Every day, Roy Watson would post fliers or talk to different people in Snohomish or Everett to see if they had seen or heard anything about his missing girlfriend, Deonna Lynn...
Every day, Roy Watson would post fliers or talk to different people in Snohomish or Everett to see if they had seen or heard anything about his missing girlfriend, Deonna Lynn “Dee” Bruner.
“I think we all kept hoping, but after awhile we all knew” that something bad had happened, said Watson’s mother, Faye Paolino.
The body of Bruner, 39, who was last seen Nov. 2, was discovered Monday morning floating in Puget Sound near the Clinton ferry terminal at the south end of Whidbey Island.
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“He’s pretty torn up about it,” Paolino said of her son. “When he called me [Monday night], I could hardly understand him. He was in tears.”
Though authorities have not determined a cause of death, Island County Coroner Robert Bishop said it appears that Bruner’s body had been in the water since Nov. 2.
“It’s readily apparent that she was probably in a freshwater tributary and the flood pushed her into saltwater,” said Bishop, who conducted an autopsy later Monday. “She had not been in saltwater very long.”
The coroner found “no obvious trauma on the body, lethal blows or gunshots.”
It will likely take weeks for authorities to receive results of toxicology tests. “We don’t know how important that will be,” Bishop said.
Meanwhile, the Snohomish Police Department is working with Island County authorities on the investigation, said Snohomish police Sgt. Fred Havener.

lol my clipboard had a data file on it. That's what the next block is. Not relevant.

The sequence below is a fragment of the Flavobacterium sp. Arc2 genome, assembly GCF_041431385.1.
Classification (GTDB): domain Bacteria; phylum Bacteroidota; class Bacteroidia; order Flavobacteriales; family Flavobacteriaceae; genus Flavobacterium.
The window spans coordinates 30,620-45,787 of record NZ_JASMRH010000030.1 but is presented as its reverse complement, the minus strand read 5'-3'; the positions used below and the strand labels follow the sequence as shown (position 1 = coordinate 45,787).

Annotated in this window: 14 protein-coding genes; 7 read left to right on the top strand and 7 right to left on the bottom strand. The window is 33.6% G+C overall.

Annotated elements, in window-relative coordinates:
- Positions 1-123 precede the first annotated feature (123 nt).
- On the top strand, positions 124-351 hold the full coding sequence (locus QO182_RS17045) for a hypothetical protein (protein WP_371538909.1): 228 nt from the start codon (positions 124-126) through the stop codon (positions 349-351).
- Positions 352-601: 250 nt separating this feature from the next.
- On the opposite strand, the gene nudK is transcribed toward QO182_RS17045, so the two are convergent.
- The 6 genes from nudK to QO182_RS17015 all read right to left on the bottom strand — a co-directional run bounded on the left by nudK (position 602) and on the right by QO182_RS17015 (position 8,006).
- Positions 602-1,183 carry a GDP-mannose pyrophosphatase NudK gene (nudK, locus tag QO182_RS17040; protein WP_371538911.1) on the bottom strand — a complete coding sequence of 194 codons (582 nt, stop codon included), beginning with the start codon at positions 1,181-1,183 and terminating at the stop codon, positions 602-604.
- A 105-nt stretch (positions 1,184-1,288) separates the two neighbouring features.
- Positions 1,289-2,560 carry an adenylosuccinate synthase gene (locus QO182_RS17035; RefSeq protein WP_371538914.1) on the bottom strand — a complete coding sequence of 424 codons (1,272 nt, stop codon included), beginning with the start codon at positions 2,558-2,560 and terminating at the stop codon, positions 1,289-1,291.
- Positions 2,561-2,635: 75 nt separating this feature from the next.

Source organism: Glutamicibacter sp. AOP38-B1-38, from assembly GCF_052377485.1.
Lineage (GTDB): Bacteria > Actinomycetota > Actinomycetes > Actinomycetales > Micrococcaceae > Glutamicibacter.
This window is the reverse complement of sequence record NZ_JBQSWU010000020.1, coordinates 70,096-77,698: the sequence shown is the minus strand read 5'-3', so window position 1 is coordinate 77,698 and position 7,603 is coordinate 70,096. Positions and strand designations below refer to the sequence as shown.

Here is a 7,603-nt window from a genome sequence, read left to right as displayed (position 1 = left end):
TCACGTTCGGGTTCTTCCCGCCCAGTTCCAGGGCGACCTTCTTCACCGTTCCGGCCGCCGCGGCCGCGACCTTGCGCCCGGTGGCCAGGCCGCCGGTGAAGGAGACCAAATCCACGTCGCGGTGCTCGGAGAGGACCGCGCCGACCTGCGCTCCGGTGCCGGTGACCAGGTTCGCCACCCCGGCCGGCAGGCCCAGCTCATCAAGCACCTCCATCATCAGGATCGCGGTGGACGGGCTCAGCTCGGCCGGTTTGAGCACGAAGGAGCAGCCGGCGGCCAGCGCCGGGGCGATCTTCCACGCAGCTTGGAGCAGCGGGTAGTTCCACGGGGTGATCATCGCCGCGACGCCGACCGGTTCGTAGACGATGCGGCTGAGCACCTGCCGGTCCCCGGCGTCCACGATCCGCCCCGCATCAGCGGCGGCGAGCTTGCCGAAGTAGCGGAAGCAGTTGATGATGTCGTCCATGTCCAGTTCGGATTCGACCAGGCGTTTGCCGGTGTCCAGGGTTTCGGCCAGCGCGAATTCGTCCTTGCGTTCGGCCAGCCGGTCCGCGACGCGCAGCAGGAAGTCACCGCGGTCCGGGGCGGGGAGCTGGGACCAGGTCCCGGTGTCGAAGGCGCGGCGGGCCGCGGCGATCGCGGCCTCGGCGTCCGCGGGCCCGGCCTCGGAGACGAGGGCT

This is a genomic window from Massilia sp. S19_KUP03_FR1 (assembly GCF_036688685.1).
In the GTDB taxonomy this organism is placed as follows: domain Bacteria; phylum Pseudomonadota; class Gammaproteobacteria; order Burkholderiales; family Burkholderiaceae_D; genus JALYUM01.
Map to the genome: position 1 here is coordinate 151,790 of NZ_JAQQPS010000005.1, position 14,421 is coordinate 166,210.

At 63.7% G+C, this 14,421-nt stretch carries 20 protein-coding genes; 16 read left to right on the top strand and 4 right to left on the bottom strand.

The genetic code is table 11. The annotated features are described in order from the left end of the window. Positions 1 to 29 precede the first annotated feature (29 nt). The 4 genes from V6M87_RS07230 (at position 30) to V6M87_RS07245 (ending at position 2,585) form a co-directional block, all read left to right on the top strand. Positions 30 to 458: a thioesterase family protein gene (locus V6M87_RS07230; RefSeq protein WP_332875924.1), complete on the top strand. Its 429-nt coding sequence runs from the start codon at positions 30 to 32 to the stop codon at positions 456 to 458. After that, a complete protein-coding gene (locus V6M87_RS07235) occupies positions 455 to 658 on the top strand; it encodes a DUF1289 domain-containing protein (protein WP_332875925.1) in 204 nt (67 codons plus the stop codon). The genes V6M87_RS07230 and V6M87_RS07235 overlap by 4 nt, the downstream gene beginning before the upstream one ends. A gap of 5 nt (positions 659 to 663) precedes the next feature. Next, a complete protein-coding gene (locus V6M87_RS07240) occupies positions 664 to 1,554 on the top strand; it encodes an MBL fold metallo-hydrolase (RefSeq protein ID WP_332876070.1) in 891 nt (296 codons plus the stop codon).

“What we have right now is a puzzle,” Havener said. “Certainly her disappearance is under suspicious circumstances, and her discovery is a mystery, too.
“Until the cause of death is determined, we are not considering anyone associated with this case a suspect.”
Bruner and Watson lived together in a Snohomish apartment below Chub’s Pub Tavern, where Bruner reportedly was last seen leaving in the company of three men Nov. 2, according to police. The men have been questioned, police said.
Bruner worked as bartender and a flagger on road-construction projects before she became nearly blind after a rollover automobile accident several years ago, Paolino said.
Paolino, who has known Bruner for nearly a decade, remembers her son and Bruner taking long rides all over the state on his motorcycle.
“Dee was giggly,” she said. “She was fun. She laughed a lot. She was just a very nice person.”
Paolino, who thought of Bruner as part of the family, said she will miss her son’s girlfriend. “I was looking forward to getting together for Christmas.”
Judy Chia Hui Hsu: 425-745-7809 or email@example.com